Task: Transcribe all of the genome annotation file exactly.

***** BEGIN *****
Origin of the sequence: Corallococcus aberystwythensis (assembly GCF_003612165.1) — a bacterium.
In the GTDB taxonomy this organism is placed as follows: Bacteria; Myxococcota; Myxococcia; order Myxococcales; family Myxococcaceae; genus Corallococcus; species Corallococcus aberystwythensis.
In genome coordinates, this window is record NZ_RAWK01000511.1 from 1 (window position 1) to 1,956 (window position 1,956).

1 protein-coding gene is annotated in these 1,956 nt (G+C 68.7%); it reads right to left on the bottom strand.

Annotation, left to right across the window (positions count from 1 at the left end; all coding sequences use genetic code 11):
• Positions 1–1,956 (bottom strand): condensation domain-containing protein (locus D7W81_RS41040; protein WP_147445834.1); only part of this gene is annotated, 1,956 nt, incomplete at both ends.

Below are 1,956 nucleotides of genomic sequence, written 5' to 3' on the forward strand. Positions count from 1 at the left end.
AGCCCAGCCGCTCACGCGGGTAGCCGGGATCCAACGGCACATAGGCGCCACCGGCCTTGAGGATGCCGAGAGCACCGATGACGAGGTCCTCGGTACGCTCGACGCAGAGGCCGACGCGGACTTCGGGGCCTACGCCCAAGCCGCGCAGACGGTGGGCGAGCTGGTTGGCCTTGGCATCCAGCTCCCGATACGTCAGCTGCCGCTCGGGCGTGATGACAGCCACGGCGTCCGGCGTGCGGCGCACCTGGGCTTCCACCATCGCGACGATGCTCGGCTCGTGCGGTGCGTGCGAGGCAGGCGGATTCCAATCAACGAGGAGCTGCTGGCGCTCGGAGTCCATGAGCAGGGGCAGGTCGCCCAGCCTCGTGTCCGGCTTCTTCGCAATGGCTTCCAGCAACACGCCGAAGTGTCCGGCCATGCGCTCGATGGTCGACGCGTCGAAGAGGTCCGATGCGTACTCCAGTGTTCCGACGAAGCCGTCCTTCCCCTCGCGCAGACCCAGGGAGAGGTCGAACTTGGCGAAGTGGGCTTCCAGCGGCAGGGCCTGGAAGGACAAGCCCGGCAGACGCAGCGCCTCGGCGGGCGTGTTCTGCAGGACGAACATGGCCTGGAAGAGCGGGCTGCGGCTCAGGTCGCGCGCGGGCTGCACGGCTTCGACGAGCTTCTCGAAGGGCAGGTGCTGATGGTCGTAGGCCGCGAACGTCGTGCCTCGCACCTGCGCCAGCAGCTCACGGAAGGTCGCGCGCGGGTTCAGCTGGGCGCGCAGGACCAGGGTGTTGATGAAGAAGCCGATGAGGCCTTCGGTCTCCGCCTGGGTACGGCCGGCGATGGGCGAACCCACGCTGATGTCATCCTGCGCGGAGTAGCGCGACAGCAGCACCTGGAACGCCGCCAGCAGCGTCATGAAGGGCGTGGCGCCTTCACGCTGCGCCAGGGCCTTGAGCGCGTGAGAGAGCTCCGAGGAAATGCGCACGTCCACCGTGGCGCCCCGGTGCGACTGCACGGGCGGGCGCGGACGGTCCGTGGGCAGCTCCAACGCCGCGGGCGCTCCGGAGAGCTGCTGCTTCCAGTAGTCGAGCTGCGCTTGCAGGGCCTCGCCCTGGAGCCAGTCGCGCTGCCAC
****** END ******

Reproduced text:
Origin of the sequence: Corallococcus aberystwythensis (assembly GCF_003612165.1) — a bacterium.
In the GTDB taxonomy this organism is placed as follows: Bacteria; Myxococcota; Myxococcia; order Myxococcales; family Myxococcaceae; genus Corallococcus; species Corallococcus aberystwythensis.
In genome coordinates, this window is record NZ_RAWK01000511.1 from 1 (window position 1) to 1,956 (window position 1,956).

1 protein-coding gene is annotated in these 1,956 nt (G+C 68.7%); it reads right to left on the bottom strand.

Annotation, left to right across the window (positions count from 1 at the left end; all coding sequences use genetic code 11):
• Positions 1–1,956 (bottom strand): condensation domain-containing protein (locus D7W81_RS41040; protein WP_147445834.1); only part of this gene is annotated, 1,956 nt, incomplete at both ends.

Below are 1,956 nucleotides of genomic sequence, written 5' to 3' on the forward strand. Positions count from 1 at the left end.
AGCCCAGCCGCTCACGCGGGTAGCCGGGATCCAACGGCACATAGGCGCCACCGGCCTTGAGGATGCCGAGAGCACCGATGACGAGGTCCTCGGTACGCTCGACGCAGAGGCCGACGCGGACTTCGGGGCCTACGCCCAAGCCGCGCAGACGGTGGGCGAGCTGGTTGGCCTTGGCATCCAGCTCCCGATACGTCAGCTGCCGCTCGGGCGTGATGACAGCCACGGCGTCCGGCGTGCGGCGCACCTGGGCTTCCACCATCGCGACGATGCTCGGCTCGTGCGGTGCGTGCGAGGCAGGCGGATTCCAATCAACGAGGAGCTGCTGGCGCTCGGAGTCCATGAGCAGGGGCAGGTCGCCCAGCCTCGTGTCCGGCTTCTTCGCAATGGCTTCCAGCAACACGCCGAAGTGTCCGGCCATGCGCTCGATGGTCGACGCGTCGAAGAGGTCCGATGCGTACTCCAGTGTTCCGACGAAGCCGTCCTTCCCCTCGCGCAGACCCAGGGAGAGGTCGAACTTGGCGAAGTGGGCTTCCAGCGGCAGGGCCTGGAAGGACAAGCCCGGCAGACGCAGCGCCTCGGCGGGCGTGTTCTGCAGGACGAACATGGCCTGGAAGAGCGGGCTGCGGCTCAGGTCGCGCGCGGGCTGCACGGCTTCGACGAGCTTCTCGAAGGGCAGGTGCTGATGGTCGTAGGCCGCGAACGTCGTGCCTCGCACCTGCGCCAGCAGCTCACGGAAGGTCGCGCGCGGGTTCAGCTGGGCGCGCAGGACCAGGGTGTTGATGAAGAAGCCGATGAGGCCTTCGGTCTCCGCCTGGGTACGGCCGGCGATGGGCGAACCCACGCTGATGTCATCCTGCGCGGAGTAGCGCGACAGCAGCACCTGGAACGCCGCCAGCAGCGTCATGAAGGGCGTGGCGCCTTCACGCTGCGCCAGGGCCTTGAGCGCGTGAGAGAGCTCCGAGGAAATGCGCACGTCCACCGTGGCGCCCCGGTGCGACTGCACGGGCGGGCGCGGACGGTCCGTGGGCAGCTCCAACGCCGCGGGCGCTCCGGAGAGCTGCTGCTTCCAGTAGTCGAGCTGCGCTTGCAGGGCCTCGCCCTGGAGCCAGTCGCGCTGCCAC